The Los Angeles Times, New York Times, and Washington Post all lead with Palestinian President Yasser Arafat’s agreement to attend an emergency summit meeting Monday in Egypt with Israel’s prime minister, President Clinton, U.N. Secretary-General Kofi Annan, and regional leaders. The U.S.-sponsored talks are designed to bring about only a cease fire, not an agreement on the impossible issues that to date have prevented Israelis and Palestinians from reaching a final peace agreement.
Arafat’s consent came after days of lobbying by regional and Western leaders; all three papers unavoidably employ the phrase “intense international pressure.” Both the Palestinians and Israelis will bring their demands to the table rather than require capitulation on one or another issue as a condition for scheduling talks. Arafat wants to set up a team to investigate the recent violence, which a “diplomat in Jerusalem” tells the Post is code for a war crimes tribunal. He also wants Israeli tanks out of the West Bank, a request Israel will probably comply with. Prime Minister Ehud Barak wants the Tanzim, a paramilitary group, to disarm and the Palestinians to re-arrest extremist prisoners who were freed after the conflict began. Significantly, the NYT reports that Egyptian President Hosni Mubarak first opposed an emergency conference but about-faced when he realized the instability in Israeli-controlled areas could leap borders. Also, Arafat’s willingness to work with Annan, the paper points out, signals the former’s interest in reducing the U.S.’s central role in negotiations. Does this wish for non-U.S. mediation have anything to do the imminent change in White House administrations? The Post story spends more ink shuttling back and forth between official utterings and positions than digging up back story.
The NYT off-leads the arrival in Yemen of dozens of U.S. investigators charged with demystifying this week’s attack on the USS Cole. The government revealed the blast damage is much larger than previously reported. Yemeni President Ali Abdullah Saleh has granted the 100-member U.S. investigative team wide freedom to conduct its work and protect itself but so far has not invited U.S. officials to meet suspects. A Post front-pager explains a Yemeni theory that the explosion came from inside the ship as “the gospel of the country’s official print and broadcast media.”
Both the Post and NYT issue insightful post-mortems on the Serbian revolt. The Post investigation reveals that the military defied orders to quell protests with violence and that top generals began shifting their loyalties from Slobodan Milosevic to Vojislav Kostunica from the get-go. A choreographed movement of “organized disorder” dominated the streets of Belgrade, not a spontaneous uprising, the NYT reports. Grass-roots leaders planned simultaneous demonstrations in disparate areas to prevent police forces from congregating in one spot. They also picked targets, like the parliament building, that would look good burning on CNN. Kostunica attended a meeting drenched in symbolism with leaders of the European Union according to an LAT front-pager. The EU pledged $175 million in emergency assistance to help Yugoslavs fend off winter hardship. Kostunica, softening his earlier line, recognized his nation’s obligation to help an international tribunal try Milosevic in the Hague, though, he added, they are so busy in Yugoslavia these days that they probably won’t have a chance to get around to it for a while.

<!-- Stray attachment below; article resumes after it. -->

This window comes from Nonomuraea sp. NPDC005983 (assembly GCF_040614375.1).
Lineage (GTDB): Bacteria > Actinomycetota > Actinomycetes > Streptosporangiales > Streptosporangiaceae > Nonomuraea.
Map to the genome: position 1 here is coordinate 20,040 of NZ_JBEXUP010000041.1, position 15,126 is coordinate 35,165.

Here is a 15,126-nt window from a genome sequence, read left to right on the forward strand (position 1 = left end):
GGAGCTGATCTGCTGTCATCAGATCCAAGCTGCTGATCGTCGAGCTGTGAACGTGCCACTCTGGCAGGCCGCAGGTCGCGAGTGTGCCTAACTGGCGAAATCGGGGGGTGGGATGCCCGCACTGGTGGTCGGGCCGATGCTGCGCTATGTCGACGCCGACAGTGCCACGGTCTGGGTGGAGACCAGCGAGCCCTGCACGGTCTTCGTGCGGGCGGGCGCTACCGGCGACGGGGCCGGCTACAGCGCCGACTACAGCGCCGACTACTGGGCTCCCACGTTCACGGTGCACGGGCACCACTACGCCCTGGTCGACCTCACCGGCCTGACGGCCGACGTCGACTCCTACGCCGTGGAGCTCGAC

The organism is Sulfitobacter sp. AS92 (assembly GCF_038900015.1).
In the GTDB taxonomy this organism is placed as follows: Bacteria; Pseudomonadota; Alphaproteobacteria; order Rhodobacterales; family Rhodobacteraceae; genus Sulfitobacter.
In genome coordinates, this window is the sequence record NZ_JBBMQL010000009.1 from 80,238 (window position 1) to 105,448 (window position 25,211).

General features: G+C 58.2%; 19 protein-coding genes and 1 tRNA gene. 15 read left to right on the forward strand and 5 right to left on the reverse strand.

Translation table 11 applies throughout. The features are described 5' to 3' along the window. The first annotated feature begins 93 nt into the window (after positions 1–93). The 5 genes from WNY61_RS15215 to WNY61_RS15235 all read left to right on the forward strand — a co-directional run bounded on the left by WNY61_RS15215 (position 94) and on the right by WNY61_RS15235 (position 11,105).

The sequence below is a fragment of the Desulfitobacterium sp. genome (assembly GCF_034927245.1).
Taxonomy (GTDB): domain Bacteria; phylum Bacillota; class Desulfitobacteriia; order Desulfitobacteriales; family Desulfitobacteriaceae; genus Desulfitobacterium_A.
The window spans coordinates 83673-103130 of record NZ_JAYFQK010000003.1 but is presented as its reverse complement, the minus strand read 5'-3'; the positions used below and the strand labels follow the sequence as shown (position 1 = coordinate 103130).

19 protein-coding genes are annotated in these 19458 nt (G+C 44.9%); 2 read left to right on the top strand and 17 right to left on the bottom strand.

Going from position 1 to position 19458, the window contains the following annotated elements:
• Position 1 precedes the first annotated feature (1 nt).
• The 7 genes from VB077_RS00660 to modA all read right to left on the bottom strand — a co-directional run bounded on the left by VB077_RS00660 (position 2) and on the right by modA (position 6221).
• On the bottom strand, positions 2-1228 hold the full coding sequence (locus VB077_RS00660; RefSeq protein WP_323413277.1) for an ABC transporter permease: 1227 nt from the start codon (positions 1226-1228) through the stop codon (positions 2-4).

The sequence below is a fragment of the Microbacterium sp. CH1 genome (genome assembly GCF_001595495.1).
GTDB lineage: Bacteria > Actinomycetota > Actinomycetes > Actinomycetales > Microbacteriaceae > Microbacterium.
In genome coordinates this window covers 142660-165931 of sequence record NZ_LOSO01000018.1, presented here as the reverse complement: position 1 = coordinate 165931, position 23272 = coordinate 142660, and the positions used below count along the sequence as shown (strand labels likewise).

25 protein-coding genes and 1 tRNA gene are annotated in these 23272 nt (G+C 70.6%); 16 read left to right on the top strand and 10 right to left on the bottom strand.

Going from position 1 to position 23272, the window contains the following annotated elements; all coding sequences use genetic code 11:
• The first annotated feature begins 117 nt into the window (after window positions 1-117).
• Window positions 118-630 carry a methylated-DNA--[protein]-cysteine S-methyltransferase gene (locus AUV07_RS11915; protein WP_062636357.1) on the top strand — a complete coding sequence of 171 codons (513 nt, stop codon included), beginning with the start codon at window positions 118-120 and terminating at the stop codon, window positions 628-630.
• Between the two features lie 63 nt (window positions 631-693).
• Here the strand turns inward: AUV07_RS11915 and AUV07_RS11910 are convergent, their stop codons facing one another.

California will face growing pressure on oil prices that could raise gas prices as high as $3 a gallon in 2003 when new environmental regulations kick in, the LAT reports. Refineries will have to cut back their output because they won’t be able to produce enough gasoline that conforms to these new standards. Apparently, they don’t have the resources to upgrade their facilities. The result could be a 10 percent supply shortfall. The paper warns that neither public nor private institutions are preparing adequately for the possible crisis.
E.R. Shipp writes her farewell column as Post ombudsman; she is the 12th since 1969. She details the most frequently recurring reader complaints–inaccuracy, reluctance to acknowledge inaccuracy, the “snide” tone of some writers–and offers a peek inside the newsroom. Managing Editor Steve Coll recently launched a new campaign to address “changing language and usage, avoidable errors in routine writing, fairness in tone, issues of journalistic style, and so on.”
The NYT “Political Briefing” dismisses opinion-poll voodoo in the same breath that it indulges in it. The column’s last blurb waxes skeptical about trusting opinion polls. The penultimate regurgitates the “rough (very rough)” estimated Electoral College tally of a “popular Internet political tip sheet” as of midday Friday.
The NYT op-ed page takes a stand on “the condition of all earthy desire,” which, it is argued, is to enjoy an experience, like listening to a Beatles album, every time as if it were the first. The paper runs another “Editorial Notebook” documenting a writer’s charmed reaction to a genuine pop phenomenon currently pushed in a national marketing campaign (see “Why America Loves the Sopranos,” 1/16/00). Moved by The Beatles Anthology, the writer dresses up childhood Beatle memories in some of the loftiest language to appear on the page since Labor Day. While the sentiment about the mop-tops is shared, the historical memory is not: Today’s Papers recalls that George Martin, not Phil Spector, produced the Beatles’ records. (Spector was called in to clean up the Let It Be tapes for public consumption a year after they were recorded.)